Sumit Singhal loves modern architecture. He comes from a family of builders who have built more than 20 projects in the last ten years near Delhi in India. He has recently started writing about the architectural projects that catch his imagination.
ICE Krakow Convention Centre in Poland by Ingarden & Ewý Architects
February 25th, 2017 by Sumit Singhal
Article source: Ingarden & Ewý Architects
ICE Kraków Congress Centre is a modern, world-class venue dedicated to culture – music, opera, ballet, theatre – and congresses. Designed at the highest standards of acoustics and mechanics. Besides the three main halls with 1915, 600, and 300 seats, the shell holds a multifunctional conference space of 550m2. ICE Kraków stands in the most prestigious location in Poland: opposite Wawel Castle, a location that influenced main design decisions. Hiding a multi-story foyer open to a panorama of Kraków, the Vistula embankment façade is spectacularly transparent. The outer shell combines glass, ceramics, and aluminium, with colours ceramic tiles reflecting those of the interior: red of the Auditorium Hall, graphite of Theatre Hall, white of the foyer, and the silvery aluminum used for the roof.
Krakow is one of the oldest cities in Poland. Its picturesque Old Town, with its unique architecture, has been classified as a World Heritage Site by UNESCO. In autumn 2014, in the historic area located at the heart of the city, a new multi-functional conference/concert/theater center was opened: The ICE Kraków Congress Centre. The complex was designed by Polish architecture firm Ingarden & Ewy Architekci together with Arata Isozaki & Associates as consultant, and the operator is the Krakow Festival Office.
ICE Kraków Congress Centre, the modern, world-class venue dedicated to cultural events: music, ballet and theatre performances as well as congresses – comprises three main halls with 1791-1915, 600, and 300 seats, and a multifunctional conference area with a floor space of 550 sq.m, plus ancillary rooms and areas including offices, artists’ dressing rooms, and a commercial area. The conference hall complex can be divided into several smaller units, or combined with the foyer and chamber hall into a 1,000 square meter exhibition and banquet space. On the top floors, there are 32 meeting rooms available for events with 6 to 30 participants.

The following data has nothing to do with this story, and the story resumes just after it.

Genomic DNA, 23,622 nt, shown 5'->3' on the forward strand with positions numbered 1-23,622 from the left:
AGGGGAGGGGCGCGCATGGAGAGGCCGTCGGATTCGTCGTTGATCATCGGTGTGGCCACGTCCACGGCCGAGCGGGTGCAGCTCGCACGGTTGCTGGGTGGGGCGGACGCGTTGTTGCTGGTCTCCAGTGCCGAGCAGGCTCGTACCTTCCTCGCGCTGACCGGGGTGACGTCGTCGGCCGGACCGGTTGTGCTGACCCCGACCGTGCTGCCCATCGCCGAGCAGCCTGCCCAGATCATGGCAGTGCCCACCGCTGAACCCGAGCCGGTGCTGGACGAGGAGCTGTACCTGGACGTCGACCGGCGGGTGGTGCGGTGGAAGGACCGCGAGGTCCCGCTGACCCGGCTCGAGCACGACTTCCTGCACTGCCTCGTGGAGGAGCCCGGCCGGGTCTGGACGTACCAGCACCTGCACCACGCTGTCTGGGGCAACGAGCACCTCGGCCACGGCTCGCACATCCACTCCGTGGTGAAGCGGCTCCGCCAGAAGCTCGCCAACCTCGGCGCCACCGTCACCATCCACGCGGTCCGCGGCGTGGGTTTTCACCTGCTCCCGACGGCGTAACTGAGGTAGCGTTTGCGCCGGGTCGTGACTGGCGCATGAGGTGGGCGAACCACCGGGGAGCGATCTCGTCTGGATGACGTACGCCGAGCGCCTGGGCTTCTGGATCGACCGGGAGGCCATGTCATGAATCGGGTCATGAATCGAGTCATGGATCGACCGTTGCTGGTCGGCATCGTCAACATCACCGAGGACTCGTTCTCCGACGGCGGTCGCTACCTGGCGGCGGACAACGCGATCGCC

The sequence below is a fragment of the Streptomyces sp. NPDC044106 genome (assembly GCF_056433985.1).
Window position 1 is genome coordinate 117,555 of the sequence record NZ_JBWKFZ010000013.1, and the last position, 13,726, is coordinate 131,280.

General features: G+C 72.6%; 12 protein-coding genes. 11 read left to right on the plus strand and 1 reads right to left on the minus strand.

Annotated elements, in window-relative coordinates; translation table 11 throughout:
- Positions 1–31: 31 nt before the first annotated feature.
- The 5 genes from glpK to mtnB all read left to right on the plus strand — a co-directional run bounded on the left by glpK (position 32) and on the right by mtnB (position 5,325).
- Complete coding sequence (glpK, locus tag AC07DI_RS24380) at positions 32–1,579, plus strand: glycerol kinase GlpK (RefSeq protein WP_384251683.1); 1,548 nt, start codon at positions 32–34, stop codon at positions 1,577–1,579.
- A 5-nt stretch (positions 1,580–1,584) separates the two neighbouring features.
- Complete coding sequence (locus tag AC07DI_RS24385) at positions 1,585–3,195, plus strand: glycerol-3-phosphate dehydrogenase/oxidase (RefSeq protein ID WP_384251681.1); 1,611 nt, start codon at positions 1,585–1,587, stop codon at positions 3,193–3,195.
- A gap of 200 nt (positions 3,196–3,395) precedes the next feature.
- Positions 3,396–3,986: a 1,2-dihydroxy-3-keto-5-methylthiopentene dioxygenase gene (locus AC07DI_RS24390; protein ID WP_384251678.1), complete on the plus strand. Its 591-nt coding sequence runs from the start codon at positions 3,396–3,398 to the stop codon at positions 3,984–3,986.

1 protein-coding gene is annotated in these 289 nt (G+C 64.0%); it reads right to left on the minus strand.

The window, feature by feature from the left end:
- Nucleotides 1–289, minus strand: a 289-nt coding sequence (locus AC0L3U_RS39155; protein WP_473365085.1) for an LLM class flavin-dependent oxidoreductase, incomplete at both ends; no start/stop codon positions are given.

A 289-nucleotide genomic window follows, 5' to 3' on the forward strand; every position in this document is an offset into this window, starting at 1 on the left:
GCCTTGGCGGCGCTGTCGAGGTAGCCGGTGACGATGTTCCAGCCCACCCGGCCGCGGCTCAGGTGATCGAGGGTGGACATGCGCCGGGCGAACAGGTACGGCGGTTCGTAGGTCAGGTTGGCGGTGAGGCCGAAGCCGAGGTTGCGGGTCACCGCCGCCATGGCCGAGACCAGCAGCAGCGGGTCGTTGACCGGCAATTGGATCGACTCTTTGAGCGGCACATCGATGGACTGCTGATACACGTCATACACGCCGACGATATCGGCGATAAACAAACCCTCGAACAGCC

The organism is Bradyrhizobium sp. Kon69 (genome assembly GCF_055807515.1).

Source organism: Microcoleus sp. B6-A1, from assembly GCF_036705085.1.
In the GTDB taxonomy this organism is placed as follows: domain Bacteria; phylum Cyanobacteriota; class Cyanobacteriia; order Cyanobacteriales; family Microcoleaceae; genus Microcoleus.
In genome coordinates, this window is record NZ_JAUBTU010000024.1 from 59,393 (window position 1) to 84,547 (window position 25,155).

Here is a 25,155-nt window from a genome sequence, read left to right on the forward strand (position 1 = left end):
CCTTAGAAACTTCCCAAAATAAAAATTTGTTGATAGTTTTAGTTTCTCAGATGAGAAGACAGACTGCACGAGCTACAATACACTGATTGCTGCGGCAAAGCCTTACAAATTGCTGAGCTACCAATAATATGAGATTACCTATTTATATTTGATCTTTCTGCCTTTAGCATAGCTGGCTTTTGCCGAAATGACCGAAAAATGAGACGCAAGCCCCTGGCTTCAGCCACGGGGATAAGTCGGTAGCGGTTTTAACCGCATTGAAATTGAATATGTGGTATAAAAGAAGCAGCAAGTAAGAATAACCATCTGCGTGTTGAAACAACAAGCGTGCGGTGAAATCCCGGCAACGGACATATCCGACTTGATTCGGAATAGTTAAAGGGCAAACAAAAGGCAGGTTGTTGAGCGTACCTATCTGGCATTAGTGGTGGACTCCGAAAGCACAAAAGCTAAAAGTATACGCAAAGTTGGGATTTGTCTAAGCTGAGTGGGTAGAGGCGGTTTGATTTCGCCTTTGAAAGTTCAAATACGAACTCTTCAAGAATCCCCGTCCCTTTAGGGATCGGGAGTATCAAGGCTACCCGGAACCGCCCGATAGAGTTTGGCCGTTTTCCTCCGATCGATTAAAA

A press centre, VIP area and various technical rooms are available to event organisers. Quality catering is on offer in several restaurants and bars. In addition to its state-of-the-art congress technology, the ICE also boasts a BMS (Building Management System). This system ensures rational management, optimal security measures, and a high level of comfort.
ICE Kraków Congress Centre was designed in conformity with the highest functional and acoustic standards, and equipped with state-of-the-art stage technology systems. With the extensive range of events to be held on the premises in mind, the architects decided to design the main hall as semi-vineyard, which allows various configurations of both audience and stage thus ensuring the best acoustic setting for every purpose.
The attractiveness of the ICE Kraków Congress Centre results not only from the merits of its architecture and functions but from the location and the valuable panorama as well – ICE Kraków stands in one of the most prestigious locations in Poland: opposite Wawel Castle. The building boasts a spectacular glass façade facing the Vistula embankment with the multi-storey foyer offering a panoramic view of the ancient City of Kraków situated right opposite. Suspended in the foyer area is a fantastic staircase leading the visitor to the many levels of the centre, and opening before them a panorama with Wawel located in centre view.
The façades are composed of glass, ceramics, and aluminum. The colours of the external ceramic wall tiles reflect the colour range applied inside the building: the red of the Auditorium Hall, the graphite of the Theatre Hall, the white of the foyer, and the silvery aluminum used for the roof finishing. The architects intended the multi-element composition of the façades to reflect motion and life: the dynamics of a modern developing city.
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